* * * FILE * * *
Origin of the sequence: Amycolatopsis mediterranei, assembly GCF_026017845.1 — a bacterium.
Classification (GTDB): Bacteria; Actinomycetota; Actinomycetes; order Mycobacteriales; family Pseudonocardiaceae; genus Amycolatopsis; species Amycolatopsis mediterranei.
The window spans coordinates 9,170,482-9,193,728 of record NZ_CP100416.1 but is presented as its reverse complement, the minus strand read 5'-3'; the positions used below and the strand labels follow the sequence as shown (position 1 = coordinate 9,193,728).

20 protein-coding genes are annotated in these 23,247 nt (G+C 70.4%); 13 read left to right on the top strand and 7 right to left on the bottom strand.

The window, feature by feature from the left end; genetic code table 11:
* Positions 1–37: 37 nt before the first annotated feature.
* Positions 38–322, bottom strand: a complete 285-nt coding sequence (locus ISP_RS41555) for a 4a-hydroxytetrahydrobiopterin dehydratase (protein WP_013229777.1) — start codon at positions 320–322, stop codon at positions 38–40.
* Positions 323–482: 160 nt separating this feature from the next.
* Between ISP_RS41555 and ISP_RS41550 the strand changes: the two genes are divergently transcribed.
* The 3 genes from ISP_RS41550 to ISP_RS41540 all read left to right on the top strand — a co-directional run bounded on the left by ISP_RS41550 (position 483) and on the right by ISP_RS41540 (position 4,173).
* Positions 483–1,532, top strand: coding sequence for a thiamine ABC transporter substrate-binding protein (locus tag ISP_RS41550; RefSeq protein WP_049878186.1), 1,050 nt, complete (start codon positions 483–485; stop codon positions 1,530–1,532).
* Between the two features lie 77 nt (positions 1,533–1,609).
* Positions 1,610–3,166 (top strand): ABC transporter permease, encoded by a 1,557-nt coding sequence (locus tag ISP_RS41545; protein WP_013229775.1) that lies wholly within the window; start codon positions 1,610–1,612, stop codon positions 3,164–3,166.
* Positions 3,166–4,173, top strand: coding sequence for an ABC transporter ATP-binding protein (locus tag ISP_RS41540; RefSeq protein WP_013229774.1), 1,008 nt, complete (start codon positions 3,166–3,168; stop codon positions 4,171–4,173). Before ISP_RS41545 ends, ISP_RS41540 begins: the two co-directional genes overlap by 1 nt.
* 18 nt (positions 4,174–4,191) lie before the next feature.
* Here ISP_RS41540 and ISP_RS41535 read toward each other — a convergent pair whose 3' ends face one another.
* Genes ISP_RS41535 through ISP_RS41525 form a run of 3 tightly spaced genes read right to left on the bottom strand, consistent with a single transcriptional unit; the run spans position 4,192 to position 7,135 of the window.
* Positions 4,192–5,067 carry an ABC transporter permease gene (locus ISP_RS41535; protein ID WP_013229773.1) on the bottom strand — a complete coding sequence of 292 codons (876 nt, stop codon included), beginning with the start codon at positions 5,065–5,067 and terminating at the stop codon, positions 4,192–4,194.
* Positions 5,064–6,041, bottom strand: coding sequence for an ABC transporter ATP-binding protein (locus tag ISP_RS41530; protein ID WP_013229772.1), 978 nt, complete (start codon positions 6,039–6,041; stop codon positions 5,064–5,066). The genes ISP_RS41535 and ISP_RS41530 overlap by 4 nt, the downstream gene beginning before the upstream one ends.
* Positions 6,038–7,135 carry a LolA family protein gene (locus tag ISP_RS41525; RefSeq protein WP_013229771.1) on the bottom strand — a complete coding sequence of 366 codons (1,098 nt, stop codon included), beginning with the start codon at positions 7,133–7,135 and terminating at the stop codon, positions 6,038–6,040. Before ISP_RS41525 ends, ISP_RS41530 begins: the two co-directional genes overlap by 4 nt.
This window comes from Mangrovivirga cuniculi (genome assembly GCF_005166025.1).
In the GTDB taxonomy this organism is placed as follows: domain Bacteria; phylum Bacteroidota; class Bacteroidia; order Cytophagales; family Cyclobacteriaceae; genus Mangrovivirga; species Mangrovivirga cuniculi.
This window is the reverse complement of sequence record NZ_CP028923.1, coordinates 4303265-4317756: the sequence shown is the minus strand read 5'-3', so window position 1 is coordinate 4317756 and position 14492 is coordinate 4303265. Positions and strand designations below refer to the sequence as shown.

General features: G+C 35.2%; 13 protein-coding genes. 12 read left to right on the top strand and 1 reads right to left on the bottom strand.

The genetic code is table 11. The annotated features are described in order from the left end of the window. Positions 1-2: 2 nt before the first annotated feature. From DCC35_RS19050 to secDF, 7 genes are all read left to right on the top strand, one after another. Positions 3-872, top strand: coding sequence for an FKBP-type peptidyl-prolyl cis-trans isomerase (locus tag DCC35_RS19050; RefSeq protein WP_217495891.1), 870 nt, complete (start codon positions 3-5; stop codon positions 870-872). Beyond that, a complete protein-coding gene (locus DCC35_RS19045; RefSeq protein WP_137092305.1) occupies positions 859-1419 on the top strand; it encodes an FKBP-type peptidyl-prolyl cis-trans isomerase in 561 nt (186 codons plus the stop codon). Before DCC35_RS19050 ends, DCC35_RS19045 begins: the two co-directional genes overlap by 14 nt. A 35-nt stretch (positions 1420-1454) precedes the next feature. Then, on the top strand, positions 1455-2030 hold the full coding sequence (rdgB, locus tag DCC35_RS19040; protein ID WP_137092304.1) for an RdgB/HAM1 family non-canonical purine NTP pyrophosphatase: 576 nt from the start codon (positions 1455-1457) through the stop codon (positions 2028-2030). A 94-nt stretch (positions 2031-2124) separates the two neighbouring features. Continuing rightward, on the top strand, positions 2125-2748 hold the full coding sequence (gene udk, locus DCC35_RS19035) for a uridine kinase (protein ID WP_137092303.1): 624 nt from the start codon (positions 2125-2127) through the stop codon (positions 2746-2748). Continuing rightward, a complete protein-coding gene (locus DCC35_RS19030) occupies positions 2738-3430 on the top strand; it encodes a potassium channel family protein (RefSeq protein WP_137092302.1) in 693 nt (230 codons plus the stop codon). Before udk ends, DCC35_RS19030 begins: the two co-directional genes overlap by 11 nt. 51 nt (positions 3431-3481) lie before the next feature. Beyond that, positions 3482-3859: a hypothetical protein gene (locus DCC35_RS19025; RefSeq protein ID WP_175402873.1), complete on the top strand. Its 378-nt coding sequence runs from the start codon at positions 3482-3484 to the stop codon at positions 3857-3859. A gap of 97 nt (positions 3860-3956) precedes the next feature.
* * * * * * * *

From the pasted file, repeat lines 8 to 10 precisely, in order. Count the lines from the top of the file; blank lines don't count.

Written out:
* Positions 323–482: 160 nt separating this feature from the next.
* Between ISP_RS41555 and ISP_RS41550 the strand changes: the two genes are divergently transcribed.
* The 3 genes from ISP_RS41550 to ISP_RS41540 all read left to right on the top strand — a co-directional run bounded on the left by ISP_RS41550 (position 483) and on the right by ISP_RS41540 (position 4,173).